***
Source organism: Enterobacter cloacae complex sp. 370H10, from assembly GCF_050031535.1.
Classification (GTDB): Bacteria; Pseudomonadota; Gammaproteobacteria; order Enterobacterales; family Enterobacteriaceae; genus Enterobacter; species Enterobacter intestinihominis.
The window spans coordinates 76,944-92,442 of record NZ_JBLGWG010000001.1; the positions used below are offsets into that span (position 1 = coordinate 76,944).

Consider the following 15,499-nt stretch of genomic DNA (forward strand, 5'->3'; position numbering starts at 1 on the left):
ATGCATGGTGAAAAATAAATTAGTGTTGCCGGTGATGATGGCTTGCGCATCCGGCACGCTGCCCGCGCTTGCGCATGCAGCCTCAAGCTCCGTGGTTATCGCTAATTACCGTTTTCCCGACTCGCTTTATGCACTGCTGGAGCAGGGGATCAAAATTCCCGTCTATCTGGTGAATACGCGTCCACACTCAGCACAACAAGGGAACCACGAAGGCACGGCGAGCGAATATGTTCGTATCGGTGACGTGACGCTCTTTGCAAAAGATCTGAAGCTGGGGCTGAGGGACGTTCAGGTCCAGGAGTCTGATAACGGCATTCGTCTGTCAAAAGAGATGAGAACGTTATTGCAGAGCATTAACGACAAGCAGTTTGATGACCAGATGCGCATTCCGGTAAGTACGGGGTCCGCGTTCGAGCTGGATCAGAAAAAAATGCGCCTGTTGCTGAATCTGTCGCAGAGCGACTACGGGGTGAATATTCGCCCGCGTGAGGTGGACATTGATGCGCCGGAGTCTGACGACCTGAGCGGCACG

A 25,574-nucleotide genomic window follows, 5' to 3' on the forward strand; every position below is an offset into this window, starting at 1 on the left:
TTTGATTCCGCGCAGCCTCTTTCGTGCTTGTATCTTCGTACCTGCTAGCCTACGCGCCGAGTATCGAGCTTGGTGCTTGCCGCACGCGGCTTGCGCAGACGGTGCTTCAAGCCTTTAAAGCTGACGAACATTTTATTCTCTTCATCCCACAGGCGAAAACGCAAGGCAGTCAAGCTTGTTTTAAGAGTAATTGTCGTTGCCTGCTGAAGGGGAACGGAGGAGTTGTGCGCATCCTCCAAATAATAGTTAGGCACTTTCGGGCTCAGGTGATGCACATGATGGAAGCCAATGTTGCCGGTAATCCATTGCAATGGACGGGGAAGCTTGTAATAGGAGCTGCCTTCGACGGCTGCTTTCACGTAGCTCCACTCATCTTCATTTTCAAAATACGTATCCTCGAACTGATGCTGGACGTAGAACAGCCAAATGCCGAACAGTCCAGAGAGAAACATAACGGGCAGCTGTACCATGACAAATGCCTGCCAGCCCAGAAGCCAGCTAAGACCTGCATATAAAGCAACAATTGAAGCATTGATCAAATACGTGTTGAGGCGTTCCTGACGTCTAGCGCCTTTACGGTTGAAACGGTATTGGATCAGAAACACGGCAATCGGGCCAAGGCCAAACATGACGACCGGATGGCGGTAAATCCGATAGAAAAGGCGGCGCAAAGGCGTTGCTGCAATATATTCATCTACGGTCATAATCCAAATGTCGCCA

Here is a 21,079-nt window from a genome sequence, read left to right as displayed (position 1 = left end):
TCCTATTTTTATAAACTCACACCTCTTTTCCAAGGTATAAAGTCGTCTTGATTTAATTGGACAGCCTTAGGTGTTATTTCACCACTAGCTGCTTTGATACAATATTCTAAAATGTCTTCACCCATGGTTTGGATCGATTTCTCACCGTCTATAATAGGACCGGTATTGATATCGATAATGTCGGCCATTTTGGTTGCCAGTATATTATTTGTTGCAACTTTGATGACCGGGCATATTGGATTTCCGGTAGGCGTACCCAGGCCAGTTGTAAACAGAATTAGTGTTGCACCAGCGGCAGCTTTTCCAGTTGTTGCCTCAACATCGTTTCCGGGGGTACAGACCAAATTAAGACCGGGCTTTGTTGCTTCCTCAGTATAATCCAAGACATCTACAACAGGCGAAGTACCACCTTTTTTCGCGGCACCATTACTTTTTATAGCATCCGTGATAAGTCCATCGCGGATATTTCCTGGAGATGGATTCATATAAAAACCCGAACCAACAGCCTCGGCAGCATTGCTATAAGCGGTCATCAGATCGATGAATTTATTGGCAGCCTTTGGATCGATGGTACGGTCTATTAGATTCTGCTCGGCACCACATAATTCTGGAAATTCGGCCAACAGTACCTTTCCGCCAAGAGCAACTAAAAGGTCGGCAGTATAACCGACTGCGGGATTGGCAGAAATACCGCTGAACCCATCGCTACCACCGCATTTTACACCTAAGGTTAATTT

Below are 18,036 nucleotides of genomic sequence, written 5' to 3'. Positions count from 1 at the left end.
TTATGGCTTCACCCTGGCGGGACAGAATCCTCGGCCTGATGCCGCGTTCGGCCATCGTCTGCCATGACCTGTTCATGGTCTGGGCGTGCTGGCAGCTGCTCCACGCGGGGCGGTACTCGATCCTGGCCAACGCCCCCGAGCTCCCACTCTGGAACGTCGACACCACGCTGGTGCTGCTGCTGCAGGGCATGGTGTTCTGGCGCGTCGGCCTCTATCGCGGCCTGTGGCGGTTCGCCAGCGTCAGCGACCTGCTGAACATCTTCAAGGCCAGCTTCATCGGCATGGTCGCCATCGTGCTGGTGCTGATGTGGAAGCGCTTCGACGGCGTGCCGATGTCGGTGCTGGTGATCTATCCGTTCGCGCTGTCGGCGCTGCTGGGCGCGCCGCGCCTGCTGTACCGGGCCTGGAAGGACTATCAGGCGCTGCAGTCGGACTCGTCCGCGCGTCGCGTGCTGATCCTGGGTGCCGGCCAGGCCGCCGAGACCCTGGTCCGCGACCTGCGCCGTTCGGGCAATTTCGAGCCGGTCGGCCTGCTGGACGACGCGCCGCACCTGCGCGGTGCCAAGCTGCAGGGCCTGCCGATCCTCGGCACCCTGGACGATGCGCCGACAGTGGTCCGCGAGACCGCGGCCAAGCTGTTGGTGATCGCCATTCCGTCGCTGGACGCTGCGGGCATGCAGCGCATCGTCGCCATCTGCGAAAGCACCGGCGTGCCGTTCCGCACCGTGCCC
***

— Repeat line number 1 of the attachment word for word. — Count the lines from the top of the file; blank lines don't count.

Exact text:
Source organism: Enterobacter cloacae complex sp. 370H10, from assembly GCF_050031535.1.